Indeed, the total volume of straw, which flows through the in-
terface, is equal to the mean entrance section h
w, which is
multiplied by 0.5 Vt, where tis the duration of use. The total
volume of straw to be worked is equal to S
Therefore using these two relationships, tis found to be in
the range of few minutes. Of course this crude analysis does
not take into account the efficiency of the cutting process.
2.3. The viscoelastic material concept [24]
If the tribulum does not slide but, rather, remains stationary
on the straw layer, it compresses this layer. The layer does not
squeeze down completely during the process, however, so the
initial layer thickness is roughly restored, or rebounds, if the
tribulum is removed. This simple experiment allows us to eval-
uate a compression elastic modulus Eof the layer. Eis given
by the equation:
where h
is the initial thickness and dhis thickness variation
during loading and unloading. Numerical values for Eof
a layer of barley straw are in the range of Ez2500e
9000 Pa, in relation to the straw’s pre-compressive state.
During a shear experiment, the material can also show elas-
tic behaviour, and the shear elastic modulus Gfound is related
to Eby the simple equation [12]:
Therefore for the straw, it is postulated that Gz800e
3000 Pa.
For viscoelastic material, it is useful to consider the ratio of
the viscosity hto the shear elastic modulus G, because this ratio
is a time T
, which characterises the material. For the barley
straw, T
z0.02e0.2 s. Next, it is important to compare this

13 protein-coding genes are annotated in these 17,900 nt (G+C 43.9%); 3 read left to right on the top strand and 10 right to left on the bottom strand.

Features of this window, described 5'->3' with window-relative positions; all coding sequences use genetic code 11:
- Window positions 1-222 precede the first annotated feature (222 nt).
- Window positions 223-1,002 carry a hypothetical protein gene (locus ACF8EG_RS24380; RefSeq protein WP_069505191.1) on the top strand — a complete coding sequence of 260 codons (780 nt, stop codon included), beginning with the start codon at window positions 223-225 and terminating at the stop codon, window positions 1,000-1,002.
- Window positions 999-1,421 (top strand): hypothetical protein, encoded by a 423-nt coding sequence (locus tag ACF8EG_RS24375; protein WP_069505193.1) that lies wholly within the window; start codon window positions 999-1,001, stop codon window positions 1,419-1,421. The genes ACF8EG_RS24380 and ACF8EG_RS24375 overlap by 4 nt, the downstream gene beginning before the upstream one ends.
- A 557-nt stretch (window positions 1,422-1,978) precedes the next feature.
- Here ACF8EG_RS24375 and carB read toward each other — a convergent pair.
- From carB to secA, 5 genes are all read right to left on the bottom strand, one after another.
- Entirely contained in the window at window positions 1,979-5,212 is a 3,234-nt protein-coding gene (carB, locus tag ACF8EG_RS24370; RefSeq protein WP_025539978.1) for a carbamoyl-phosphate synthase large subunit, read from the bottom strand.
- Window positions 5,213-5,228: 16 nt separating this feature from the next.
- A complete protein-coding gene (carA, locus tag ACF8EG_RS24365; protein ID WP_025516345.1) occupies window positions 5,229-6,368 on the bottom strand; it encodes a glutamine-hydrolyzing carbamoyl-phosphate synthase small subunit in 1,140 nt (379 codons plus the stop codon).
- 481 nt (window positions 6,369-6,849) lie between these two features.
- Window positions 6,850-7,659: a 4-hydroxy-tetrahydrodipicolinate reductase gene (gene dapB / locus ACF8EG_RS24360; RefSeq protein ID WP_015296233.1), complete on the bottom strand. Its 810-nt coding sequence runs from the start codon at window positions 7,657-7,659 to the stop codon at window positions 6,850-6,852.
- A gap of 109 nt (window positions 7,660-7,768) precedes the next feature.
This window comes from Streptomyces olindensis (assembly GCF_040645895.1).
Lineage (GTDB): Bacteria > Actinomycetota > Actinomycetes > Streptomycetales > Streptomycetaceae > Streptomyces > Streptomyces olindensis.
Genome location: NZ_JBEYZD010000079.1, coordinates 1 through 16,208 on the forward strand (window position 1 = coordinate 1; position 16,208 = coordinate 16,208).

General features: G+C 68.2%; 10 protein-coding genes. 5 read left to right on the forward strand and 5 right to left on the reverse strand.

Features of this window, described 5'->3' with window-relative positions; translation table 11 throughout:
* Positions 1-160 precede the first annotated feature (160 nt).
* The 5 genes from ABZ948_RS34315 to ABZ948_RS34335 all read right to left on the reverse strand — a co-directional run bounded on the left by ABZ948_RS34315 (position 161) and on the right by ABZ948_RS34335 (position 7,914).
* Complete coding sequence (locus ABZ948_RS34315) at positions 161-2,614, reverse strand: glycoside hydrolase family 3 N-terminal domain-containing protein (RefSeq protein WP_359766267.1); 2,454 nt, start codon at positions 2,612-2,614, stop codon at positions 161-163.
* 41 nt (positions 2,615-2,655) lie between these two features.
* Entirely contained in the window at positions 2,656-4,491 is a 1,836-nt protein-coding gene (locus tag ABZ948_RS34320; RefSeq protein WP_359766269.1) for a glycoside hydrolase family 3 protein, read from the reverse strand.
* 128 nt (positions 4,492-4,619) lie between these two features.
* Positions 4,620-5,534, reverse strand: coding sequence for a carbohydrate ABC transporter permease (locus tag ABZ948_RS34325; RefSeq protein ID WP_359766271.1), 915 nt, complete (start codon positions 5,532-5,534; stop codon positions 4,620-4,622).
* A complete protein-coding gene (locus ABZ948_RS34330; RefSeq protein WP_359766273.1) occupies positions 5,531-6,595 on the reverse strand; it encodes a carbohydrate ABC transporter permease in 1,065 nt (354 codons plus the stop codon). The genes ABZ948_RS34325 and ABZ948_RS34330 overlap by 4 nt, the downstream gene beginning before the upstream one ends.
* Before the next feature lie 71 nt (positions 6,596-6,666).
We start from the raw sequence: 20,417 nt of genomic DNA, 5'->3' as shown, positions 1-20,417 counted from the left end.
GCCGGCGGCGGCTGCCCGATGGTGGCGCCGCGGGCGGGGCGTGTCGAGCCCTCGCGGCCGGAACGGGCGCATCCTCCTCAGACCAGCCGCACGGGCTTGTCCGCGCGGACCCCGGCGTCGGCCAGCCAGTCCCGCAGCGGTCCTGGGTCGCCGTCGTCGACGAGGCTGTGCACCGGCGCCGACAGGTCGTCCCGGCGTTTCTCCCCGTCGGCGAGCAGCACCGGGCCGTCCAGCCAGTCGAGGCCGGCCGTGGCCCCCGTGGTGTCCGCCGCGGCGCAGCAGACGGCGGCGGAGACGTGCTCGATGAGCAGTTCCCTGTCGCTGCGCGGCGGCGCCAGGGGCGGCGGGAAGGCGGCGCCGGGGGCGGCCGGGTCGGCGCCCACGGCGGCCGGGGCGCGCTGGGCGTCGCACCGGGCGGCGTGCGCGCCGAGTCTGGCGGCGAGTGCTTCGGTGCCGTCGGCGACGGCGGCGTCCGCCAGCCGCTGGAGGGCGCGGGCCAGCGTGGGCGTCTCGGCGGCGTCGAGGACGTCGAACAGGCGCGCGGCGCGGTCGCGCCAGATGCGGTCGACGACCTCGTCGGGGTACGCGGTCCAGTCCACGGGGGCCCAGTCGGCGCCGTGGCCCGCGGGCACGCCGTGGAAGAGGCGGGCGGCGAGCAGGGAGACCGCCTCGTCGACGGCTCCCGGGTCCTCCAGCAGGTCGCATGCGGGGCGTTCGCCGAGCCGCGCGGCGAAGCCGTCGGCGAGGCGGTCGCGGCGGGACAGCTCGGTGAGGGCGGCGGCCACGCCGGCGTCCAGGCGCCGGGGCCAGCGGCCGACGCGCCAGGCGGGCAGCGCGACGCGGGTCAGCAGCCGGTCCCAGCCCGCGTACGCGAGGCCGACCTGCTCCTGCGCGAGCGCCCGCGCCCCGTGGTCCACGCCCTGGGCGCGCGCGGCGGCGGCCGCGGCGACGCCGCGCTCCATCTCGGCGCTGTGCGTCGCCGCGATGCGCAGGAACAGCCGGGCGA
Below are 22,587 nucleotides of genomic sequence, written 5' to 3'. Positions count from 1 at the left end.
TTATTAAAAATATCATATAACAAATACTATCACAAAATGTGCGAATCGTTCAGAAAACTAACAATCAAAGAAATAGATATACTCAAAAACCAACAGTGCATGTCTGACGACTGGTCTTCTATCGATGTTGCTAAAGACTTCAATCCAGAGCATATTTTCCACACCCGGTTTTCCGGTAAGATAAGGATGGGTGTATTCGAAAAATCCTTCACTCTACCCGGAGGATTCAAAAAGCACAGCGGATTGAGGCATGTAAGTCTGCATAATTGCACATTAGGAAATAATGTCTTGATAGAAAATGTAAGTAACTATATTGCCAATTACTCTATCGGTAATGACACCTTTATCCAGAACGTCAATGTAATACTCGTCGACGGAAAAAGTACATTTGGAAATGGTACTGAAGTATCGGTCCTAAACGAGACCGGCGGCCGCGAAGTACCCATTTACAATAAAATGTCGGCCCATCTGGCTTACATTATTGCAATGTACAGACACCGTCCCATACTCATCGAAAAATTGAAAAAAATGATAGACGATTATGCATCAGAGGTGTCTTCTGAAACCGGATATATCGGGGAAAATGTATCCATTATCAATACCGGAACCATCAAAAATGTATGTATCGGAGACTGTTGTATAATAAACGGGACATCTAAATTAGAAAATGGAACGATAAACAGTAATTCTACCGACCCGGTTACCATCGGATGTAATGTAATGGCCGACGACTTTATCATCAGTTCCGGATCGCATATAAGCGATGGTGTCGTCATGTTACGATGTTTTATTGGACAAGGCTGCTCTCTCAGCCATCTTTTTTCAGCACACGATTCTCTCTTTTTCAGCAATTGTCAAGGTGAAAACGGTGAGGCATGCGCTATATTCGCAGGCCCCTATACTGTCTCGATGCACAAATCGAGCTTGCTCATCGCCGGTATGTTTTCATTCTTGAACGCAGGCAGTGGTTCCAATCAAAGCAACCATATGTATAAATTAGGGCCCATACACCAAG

time T
with the characteristic time in the flow process. In the
flow process the time T
is shown by the equation [24]:
Tflow ¼1
Numerically, T
is close to 0.4 s, and this value is greater
than T
. Therefore, it is concluded that the material has
time to flow in the interface C as shown in Fig. 6.
According to this lubrication theory [7,12], based on the
fluid behaviour of the straw, the overall thickness h
the straw film in the cutting zone is determined by the inlet
zone. This thickness h
prevents any inadvertent contact
between the blades and the hard surface of the threshing floor,
if the blade height h
is less than h
. So if the tribulum
is well designed, in particular with a long inlet zone, it can
function using a greater cutting edge height.
In the cutting zone (Fig. 5), the straw layer impacts the
blades. The impact duration can be evaluated by saying that,
during the process, a small part of the collective material
(straw), made up of the stems is in contact with a part of the
blade. In this case the impact duration range T
sponds to the stem diameter (4 mm) divided by the sliding
speed V (0.5 m/s). So the impact duration is T
(Fig. 6), a value which is less than T
. Therefore, during
1564 P.C. Anderson et al. / Journal of Archaeological Science 33 (2006) 1559e1568
the impact of the stems against the blades, it is concluded that
the layer behaves as a solid and therefore the stem is fractured
as a brittle material. Fig. 4 shows an example of stems, where
the indentation due to the impacts of the blades are visible and
where the distance (dwz5 cm) between two fractures corre-
sponds to the mean blade inter-row distance, suggesting that
the stems are perpendicularly oriented to the rows of blades.
To conclude, it is very interesting to note that this structure
of the tribulum corresponds perfectly to the design of modern
machinery as recently analysed by lubrication theories [7,8].